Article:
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Health Policy-Advocacy: When Others Need to Take Over

SAMHSA - Mary Ellen Copeland, M.S., M.A.

Part of being a good advocate for yourself means making advance plans for what you want and need others to do for you when you are not able to do things for yourself. Certainly, you hope that this will never be necessary, that you will always be able to take care of yourself. However, even with your best intentions and efforts, this may not be the case. While difficult times may lessen in frequency or intensity as you learn how to better manage severe symptoms, they may continue to be an issue from time to time.

When you are feeling well, write a plan that describes what you want others to do for you when you cannot take care of yourself. This keeps you in control even when it feels like things are out of control. Laws about the legality of these documents differ from state to state. Check with your attorney or the Protection and Advocacy Agency in your location to see what kind of document is legal in your state, territory or province. Even if the document is not legal in your location, it will be a helpful guide for your chosen supporters.

Begin by learning about all treatment options suggested including information that expresses a variety of viewpoints. Discuss them with your physician and other health care professionals.

Think about things that have been helpful or not helpful in the past.

Then develop a document that might be called a Document of Treatment Preference, Advanced Directive, or a Crisis Plan.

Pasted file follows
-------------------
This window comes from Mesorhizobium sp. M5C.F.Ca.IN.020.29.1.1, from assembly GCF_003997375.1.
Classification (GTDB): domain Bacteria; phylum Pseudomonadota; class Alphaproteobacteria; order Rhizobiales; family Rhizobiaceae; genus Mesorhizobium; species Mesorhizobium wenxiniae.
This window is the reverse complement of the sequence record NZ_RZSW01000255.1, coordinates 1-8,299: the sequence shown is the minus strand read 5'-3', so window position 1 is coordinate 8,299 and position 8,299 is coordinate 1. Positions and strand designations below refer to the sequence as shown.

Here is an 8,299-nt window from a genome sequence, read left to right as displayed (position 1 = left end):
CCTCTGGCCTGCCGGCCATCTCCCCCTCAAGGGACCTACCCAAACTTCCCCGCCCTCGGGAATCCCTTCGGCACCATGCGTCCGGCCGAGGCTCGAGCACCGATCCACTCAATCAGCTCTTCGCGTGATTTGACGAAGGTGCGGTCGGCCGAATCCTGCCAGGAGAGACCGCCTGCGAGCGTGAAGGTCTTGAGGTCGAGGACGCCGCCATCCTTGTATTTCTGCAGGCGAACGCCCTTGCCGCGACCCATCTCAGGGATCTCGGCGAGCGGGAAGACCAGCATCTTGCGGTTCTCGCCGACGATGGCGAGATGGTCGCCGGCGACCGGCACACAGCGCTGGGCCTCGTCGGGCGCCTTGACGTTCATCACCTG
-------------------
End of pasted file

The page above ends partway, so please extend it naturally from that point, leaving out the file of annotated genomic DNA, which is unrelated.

You can get a copy of a model form. Discuss your plan with your doctor or health care provider. Include the following information:

  • a list of those symptoms that show others you can no longer care for yourself or make good decisions in your own behalf
  • the names of people whom you would want to take over for you, like family members, friends, and health care providers (designate whom you would want to make final decisions if your supporters can't agree)
  • medications you are currently taking, those that might be used in a crisis, and those that must be avoided
  • treatments and treatment facilities that would be helpful and those that should be avoided
  • a plan for being cared for in your home or in the community
  • things that others can do that would help you to feel better and things that might make you feel worse
  • chores or tasks you need others to take over for you like, child and pet care and paying bills
  • a listing of indications that you are well enough to take care of yourself and that your supporters no longer need to follow this plan.

Sign and date the plan. Give each of your supporters, your health care providers and your doctor a new copy of the plan each time you change it.

Give copies of this plan to anyone who might be assisting you now. Update your plan as necessary.

In Closing

Speaking out for yourself often is difficult. Give yourself a pat on the back for each action you take. When you do something that is very hard or that is a major accomplishment, give yourself a treat, like taking a walk, calling a friend, or visiting a museum. Don't be discouraged by setbacks. Applaud yourself for starting again. And always keep in mind?

You are a unique and valuable person. You have the right to speak out for yourself, to protect your rights, and to insist that others treat you well.


Sourced from Speaking Out For Yourself: A Self-Help Guide, SAMHSA booklet SMA-3719